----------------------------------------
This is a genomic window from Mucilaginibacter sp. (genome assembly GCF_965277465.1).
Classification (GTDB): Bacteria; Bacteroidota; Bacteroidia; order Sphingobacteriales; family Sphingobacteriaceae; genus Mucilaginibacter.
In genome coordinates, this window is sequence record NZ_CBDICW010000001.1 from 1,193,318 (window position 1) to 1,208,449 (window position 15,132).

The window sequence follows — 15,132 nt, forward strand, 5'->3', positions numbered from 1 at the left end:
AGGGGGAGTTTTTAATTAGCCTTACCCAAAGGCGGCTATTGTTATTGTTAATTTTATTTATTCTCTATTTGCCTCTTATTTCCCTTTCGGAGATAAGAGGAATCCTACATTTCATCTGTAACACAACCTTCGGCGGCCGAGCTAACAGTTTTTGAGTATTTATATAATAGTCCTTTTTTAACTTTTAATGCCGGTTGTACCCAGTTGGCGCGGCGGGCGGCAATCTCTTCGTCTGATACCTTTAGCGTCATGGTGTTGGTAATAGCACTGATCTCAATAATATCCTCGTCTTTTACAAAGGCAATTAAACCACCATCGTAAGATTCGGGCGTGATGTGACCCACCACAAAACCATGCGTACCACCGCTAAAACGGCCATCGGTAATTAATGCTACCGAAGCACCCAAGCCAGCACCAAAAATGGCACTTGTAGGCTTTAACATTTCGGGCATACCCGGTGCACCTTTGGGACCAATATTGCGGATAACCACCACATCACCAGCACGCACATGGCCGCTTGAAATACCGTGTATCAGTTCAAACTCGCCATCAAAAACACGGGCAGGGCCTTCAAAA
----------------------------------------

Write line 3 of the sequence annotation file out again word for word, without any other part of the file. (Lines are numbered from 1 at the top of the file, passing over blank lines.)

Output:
In genome coordinates, this window is sequence record NZ_CBDICW010000001.1 from 1,193,318 (window position 1) to 1,208,449 (window position 15,132).